What is wait? The literal defi nition is to stay in place until an expected event happens, until someone arrives, or until it is your turn to do something. But the figurative or symbolic defi nition is to wait, to hope, and to expect. We have relationship problems, marital problems, divorce problems, fidelity problems, fornication problems, adultery problems, honesty problems, keeping your promises problems, job problems, unemployment problems, financial problems, children problems (minor and adult children), we have health problems and care of elderly parent problems, the list is endless. But God says to wait. What does that feel like, usually unhappiness, what does that look like, usually frustration and why can’t we get it right? There are two types of waiting, waiting in faith and waiting in self. The first option the best choice, the second option is the option most often used. We have the Frank Sinatra’s I did it my way attitude. We “end up with a mess and wonder “how did I get here”. We let the enemy convince us that we can make this choice (whatever your choice is). And make it we do, and mess up we do. Because there is no other way especially for a child of God, than the way of Jesus. Did He not say I am the way, the truth and the light?

the Lord are believers who remained faithful to God. The context is strength. The strength of an eagle’s wings (to soar above), the strength to run and not get weary (not :red), the strength to walk not get faint (endure). It is all about strength and movement. A rope is made up of many strands and so is our relationship with God. The more “strands” that we weave into our relationship with God, the more strength He gives to us. Let’s look at some more strands that make up this rope. • Keep your focus on God. Hebrews 12:3 • Study the Bible daily. Psalm 119:11, 2Timothy 2:15” • Pray daily. 1 Thessalonians 5:17”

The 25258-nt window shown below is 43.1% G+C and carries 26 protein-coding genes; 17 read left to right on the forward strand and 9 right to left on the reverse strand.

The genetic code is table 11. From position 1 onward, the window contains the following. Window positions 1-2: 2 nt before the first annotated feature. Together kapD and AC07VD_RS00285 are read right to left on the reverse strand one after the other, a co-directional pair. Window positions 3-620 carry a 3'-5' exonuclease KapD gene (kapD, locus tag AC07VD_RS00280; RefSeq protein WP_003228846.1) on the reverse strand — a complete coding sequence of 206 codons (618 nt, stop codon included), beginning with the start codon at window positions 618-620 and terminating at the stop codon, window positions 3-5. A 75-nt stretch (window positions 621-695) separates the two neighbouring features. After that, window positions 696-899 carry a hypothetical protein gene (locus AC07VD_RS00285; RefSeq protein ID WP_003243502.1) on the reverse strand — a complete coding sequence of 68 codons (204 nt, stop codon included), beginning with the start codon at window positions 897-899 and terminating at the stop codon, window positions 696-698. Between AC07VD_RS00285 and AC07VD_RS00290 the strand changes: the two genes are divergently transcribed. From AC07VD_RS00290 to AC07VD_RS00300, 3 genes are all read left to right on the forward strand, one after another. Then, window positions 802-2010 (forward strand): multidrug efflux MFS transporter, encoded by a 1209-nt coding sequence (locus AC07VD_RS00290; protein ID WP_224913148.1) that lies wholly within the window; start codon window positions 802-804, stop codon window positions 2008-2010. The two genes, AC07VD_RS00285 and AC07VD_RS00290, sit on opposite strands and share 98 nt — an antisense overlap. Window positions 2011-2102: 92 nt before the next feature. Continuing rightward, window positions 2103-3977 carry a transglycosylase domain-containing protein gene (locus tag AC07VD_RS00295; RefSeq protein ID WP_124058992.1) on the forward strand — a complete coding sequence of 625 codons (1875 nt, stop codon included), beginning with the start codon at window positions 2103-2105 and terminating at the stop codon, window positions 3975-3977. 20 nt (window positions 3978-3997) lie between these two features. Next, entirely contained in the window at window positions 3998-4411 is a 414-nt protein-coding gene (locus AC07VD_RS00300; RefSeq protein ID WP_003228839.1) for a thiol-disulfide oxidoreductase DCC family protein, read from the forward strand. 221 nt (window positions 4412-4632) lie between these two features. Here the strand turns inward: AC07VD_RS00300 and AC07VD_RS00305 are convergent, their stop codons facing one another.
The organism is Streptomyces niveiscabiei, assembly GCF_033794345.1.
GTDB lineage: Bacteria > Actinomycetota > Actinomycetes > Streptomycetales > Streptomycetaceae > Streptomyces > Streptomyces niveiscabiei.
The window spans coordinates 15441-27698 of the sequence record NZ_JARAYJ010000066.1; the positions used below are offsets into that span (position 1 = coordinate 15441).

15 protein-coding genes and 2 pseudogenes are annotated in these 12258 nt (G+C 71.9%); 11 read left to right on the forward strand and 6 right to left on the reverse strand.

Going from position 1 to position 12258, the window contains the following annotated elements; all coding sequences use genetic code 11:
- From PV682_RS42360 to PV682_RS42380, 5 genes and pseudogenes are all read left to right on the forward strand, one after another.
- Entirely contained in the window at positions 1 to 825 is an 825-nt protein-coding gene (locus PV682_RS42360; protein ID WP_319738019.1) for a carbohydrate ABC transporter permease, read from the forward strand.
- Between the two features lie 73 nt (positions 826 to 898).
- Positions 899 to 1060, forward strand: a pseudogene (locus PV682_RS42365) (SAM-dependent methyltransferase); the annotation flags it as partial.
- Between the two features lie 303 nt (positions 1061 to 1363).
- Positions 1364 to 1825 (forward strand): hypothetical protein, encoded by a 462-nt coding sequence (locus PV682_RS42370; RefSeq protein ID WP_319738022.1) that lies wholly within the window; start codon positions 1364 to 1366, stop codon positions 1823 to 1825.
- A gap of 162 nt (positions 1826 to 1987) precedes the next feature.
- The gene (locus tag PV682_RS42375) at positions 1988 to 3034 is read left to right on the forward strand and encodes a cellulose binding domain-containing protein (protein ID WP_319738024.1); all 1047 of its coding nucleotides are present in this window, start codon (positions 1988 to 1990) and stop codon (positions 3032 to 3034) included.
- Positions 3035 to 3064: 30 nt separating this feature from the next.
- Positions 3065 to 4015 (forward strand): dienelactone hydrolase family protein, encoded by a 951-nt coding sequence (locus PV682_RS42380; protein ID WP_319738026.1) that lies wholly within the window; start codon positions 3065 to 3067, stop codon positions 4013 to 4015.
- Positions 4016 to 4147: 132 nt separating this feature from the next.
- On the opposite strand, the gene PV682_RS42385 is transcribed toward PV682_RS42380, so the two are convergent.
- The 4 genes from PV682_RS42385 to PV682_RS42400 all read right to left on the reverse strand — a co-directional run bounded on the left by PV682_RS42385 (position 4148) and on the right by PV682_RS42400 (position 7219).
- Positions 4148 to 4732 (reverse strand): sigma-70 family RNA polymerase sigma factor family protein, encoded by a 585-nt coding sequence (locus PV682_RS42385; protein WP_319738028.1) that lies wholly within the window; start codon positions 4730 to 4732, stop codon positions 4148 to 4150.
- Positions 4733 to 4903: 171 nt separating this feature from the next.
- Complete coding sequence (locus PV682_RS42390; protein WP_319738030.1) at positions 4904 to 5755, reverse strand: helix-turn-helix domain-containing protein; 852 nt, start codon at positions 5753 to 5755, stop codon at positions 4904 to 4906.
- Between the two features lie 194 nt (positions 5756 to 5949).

• A8end church regularly. Hebrews 10:25” • Learn from Christian friends. Proverbs 13:20” • Tell others about your faith in Jesus Christ. Mark 16:15” So let’s think about wait with the symbolic defi nition and interpretation in mind.

-‐Marlene R. Smith

They that have all aspects of their lives intertwined and bound together with the Lord, like threads are twisted into a rope, shall exchange their meager strength for the strength of the rope, they shall rise up to meet challenges as if they had powerful wings like an eagle, they shall run through life and not be weary, they shall walk through problems and not faint. -Marlene Smith

An interesting aspect of Isaiah 40:31 is those who hope (expect) in

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, troit , e D r ed in r brothe s i a r e s s wa s an old ays and e m 1 a ee J . She ha good d salms 9 n n e me on . P inso ya R Son Robins had so course rs. Rob , a s m e t n laba d Betty rney ha t her o r. and M ld and i ur A , i n p u n o M r ubu hnnie a r life’s jo h has ke y day. oung ch par t of ess.” A n c i o orn inister J son. He her fait or cloud a as a y h a vital its pro t n y i c n y u n i M nn ob ate s su So by b b ny R to clim on a su ation to cation i par ticip n h u Jo rt c ls ll e hil r comfo an edu ays, “Ed ould sti m o s f s e nya ce o rs I w gs h brin por tan life. So on dolla illi in e im d th passion had a m e s s r I stre e he even if m a c be ty and e soci

B April 2014